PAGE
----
The History of Earth Day: Inspiration to take small steps for environmental change
Small steps you can take to celebrate Earth Day, today and beyond.
On the 22nd of April 1970, the modern environmental movement was born. A national demonstration named Earth Day was organized by a senator and consisted of numerous, coordinated rallies across the United States.
Earth Day inspired 20 million Americans, from a diverse range of organizations and backgrounds, to take to the streets and demonstrate against the environmental impacts of industrial development.
The actions that day marked a turning point and gave a voice to an emerging public consciousness about the state of our planet. It also led to the creation of the Environment Protection Agency the same year and the passage of other new environmental laws, including the National Environmental Education Act, the Occupational Safety and Health Act, and the Clean Air Act.
Now globally recognized, the history of Earth Day lives on and represents a moment to celebrate the progress made since 1970 and to inspire us to take action to protect the planet.
Here are some Earth Day ideas that you as an individual can do throughout the year to contribute.
Switching off the lights, turning off your tv or computer rather than leaving it on standby, making sure your plug sockets are ‘off’ when you’re not using them are all small steps you can take to save energy.
Fossil fuels used to provide energy are well known to pollute the atmosphere, but even if your energy comes from renewable sources there is a need to conserve it.
It’s not just about the energy itself but about the wear and tear of the products used to generate and deliver the energy. The less they’re used the less they will need to be replaced, saving materials as well as energy in the long run.
Limit water usage
Water is essential for human being’s survival and whilst it seems like water is everywhere, it is a precious resource. Only one percent of the Earth’s water can be used by humans and the longer, hotter summers brought on by climate change are putting pressure on its availability.
Switching off the tap when you’re brushing your teeth, taking shorter showers, only half filling the sink when you’re washing up or washing your face all helps to conserve water.
You can even use left-over dishwater to water your plants, rather than turning on the tap to fill your watering can.
We’re all getting more used to taking reusable bags to the shops and many of us are recycling more, but there is a long way to go to reduce the amount of waste that ends up in landfill.
Plastics have long been the enemy of waste warriors but any waste puts pressure on the environment. Even food, when placed in an airtight landfill, can take years to decompose causing air, water and soil pollution.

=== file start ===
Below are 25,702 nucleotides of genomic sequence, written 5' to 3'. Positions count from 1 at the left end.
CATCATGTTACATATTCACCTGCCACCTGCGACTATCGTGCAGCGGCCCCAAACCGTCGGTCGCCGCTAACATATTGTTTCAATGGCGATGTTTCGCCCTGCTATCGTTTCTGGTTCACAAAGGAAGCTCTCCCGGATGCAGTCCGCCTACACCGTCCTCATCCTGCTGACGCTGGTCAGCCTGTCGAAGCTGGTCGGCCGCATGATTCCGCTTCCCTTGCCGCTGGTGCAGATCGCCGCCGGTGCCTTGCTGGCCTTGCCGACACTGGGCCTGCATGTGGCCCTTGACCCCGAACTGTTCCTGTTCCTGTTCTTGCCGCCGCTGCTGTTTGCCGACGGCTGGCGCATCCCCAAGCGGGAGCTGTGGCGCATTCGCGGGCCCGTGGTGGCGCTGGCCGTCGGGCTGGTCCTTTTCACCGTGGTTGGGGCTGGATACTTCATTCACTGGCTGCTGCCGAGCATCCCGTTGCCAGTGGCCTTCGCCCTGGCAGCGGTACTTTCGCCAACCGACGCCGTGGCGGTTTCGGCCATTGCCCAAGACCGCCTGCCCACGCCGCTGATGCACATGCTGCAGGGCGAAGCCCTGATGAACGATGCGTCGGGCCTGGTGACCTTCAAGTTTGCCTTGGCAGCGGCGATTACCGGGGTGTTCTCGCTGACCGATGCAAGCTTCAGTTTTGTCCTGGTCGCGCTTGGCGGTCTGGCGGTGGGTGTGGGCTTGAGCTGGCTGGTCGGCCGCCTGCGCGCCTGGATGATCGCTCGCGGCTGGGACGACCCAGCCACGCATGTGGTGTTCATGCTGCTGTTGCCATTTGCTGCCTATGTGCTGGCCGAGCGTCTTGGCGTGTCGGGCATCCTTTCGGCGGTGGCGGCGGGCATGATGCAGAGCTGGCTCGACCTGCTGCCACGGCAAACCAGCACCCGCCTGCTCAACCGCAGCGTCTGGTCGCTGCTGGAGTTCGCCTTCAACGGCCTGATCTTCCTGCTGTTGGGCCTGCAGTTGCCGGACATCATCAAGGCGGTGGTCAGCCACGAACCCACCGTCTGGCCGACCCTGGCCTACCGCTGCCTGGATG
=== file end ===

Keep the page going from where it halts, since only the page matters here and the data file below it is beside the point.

The best way to reduce food waste is to avoid it in the first place. Try to only buy what you will use, share it with a neighbor, make a soup with food that is near the end of its shelf life. Setting up a compost bin at home is a great way to recycle your food waste and produce your own fertilizer.
With other waste, many items considered to be single-use have a second life, it just needs a bit of imagination! Plastic bottles and glass jars can be washed and re-used, cardboard packaging makes great art projects, egg cartons and tetra packs are perfect for growing seedlings.
Plant a tree
Trees are an essential part of our ecosystem. They absorb carbon from the atmosphere and they contribute to the balance of oxygen, carbon dioxide and humidity in the air. They also provide vital habitats for the majority of the worlds animals, birds and insects.
Participating in a tree planting scheme is a great way to help restore those that are being cut down through deforestation or are being destroyed by natural events, such as wildfires.
Join a local group
The number of climate-conscious community groups is growing every day. You could join your local litter pick, help to run a recycling campaign or join an awareness-raising event.
There are also many online support groups offering advice and ideas for living more sustainably, from reducing single-use plastics to reducing your consumption of meat and animal products.
It's also a great way of meeting like-minded people and making new friends!
Become a climate champion
Talking about your ideas and actions is a great way to motivate other people to make small changes. Talk to your friends and family about what you can do and pledge to change a habit together.
Often the idea of tackling climate change can feel overwhelming but small steps really do make a difference. The more we do, the more we talk about it the more people take action, the healthier we can make the planet – together.